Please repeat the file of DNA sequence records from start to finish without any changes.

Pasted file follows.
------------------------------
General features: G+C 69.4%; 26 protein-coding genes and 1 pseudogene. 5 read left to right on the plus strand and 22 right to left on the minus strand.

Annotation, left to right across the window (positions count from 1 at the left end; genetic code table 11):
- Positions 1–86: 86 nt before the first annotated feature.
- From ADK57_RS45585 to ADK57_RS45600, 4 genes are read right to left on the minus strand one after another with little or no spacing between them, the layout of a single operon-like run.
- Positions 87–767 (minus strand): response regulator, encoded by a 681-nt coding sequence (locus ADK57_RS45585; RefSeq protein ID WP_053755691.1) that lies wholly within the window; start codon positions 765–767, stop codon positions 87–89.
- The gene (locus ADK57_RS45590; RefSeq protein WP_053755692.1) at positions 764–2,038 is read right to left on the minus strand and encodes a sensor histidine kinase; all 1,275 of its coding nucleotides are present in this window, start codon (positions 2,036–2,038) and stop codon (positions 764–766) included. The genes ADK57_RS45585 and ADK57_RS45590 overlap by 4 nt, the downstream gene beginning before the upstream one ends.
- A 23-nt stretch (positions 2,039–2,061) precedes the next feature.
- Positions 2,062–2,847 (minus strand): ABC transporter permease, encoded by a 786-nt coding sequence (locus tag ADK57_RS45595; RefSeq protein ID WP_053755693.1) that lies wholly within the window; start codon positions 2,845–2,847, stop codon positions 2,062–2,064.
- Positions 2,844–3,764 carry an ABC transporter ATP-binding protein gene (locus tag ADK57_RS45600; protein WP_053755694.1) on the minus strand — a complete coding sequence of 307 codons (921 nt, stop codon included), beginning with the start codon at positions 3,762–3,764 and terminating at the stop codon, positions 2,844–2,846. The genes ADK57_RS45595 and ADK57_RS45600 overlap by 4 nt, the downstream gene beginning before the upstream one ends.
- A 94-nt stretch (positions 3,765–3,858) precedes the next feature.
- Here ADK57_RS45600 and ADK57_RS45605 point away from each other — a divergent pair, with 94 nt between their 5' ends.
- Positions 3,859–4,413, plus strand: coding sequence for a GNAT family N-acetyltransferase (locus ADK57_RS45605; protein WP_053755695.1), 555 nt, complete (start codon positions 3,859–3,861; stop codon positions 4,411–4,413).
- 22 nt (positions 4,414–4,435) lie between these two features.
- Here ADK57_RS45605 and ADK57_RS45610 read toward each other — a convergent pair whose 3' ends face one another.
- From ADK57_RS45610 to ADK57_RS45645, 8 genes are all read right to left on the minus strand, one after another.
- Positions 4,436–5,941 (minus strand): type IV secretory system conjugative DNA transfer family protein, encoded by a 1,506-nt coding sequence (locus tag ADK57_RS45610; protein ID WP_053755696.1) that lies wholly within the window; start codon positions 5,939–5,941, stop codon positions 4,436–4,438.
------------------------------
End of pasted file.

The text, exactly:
General features: G+C 69.4%; 26 protein-coding genes and 1 pseudogene. 5 read left to right on the plus strand and 22 right to left on the minus strand.

Annotation, left to right across the window (positions count from 1 at the left end; genetic code table 11):
- Positions 1–86: 86 nt before the first annotated feature.
- From ADK57_RS45585 to ADK57_RS45600, 4 genes are read right to left on the minus strand one after another with little or no spacing between them, the layout of a single operon-like run.
- Positions 87–767 (minus strand): response regulator, encoded by a 681-nt coding sequence (locus ADK57_RS45585; RefSeq protein ID WP_053755691.1) that lies wholly within the window; start codon positions 765–767, stop codon positions 87–89.
- The gene (locus ADK57_RS45590; RefSeq protein WP_053755692.1) at positions 764–2,038 is read right to left on the minus strand and encodes a sensor histidine kinase; all 1,275 of its coding nucleotides are present in this window, start codon (positions 2,036–2,038) and stop codon (positions 764–766) included. The genes ADK57_RS45585 and ADK57_RS45590 overlap by 4 nt, the downstream gene beginning before the upstream one ends.
- A 23-nt stretch (positions 2,039–2,061) precedes the next feature.
- Positions 2,062–2,847 (minus strand): ABC transporter permease, encoded by a 786-nt coding sequence (locus tag ADK57_RS45595; RefSeq protein ID WP_053755693.1) that lies wholly within the window; start codon positions 2,845–2,847, stop codon positions 2,062–2,064.
- Positions 2,844–3,764 carry an ABC transporter ATP-binding protein gene (locus tag ADK57_RS45600; protein WP_053755694.1) on the minus strand — a complete coding sequence of 307 codons (921 nt, stop codon included), beginning with the start codon at positions 3,762–3,764 and terminating at the stop codon, positions 2,844–2,846. The genes ADK57_RS45595 and ADK57_RS45600 overlap by 4 nt, the downstream gene beginning before the upstream one ends.
- A 94-nt stretch (positions 3,765–3,858) precedes the next feature.
- Here ADK57_RS45600 and ADK57_RS45605 point away from each other — a divergent pair, with 94 nt between their 5' ends.
- Positions 3,859–4,413, plus strand: coding sequence for a GNAT family N-acetyltransferase (locus ADK57_RS45605; protein WP_053755695.1), 555 nt, complete (start codon positions 3,859–3,861; stop codon positions 4,411–4,413).
- 22 nt (positions 4,414–4,435) lie between these two features.
- Here ADK57_RS45605 and ADK57_RS45610 read toward each other — a convergent pair whose 3' ends face one another.
- From ADK57_RS45610 to ADK57_RS45645, 8 genes are all read right to left on the minus strand, one after another.
- Positions 4,436–5,941 (minus strand): type IV secretory system conjugative DNA transfer family protein, encoded by a 1,506-nt coding sequence (locus tag ADK57_RS45610; protein ID WP_053755696.1) that lies wholly within the window; start codon positions 5,939–5,941, stop codon positions 4,436–4,438.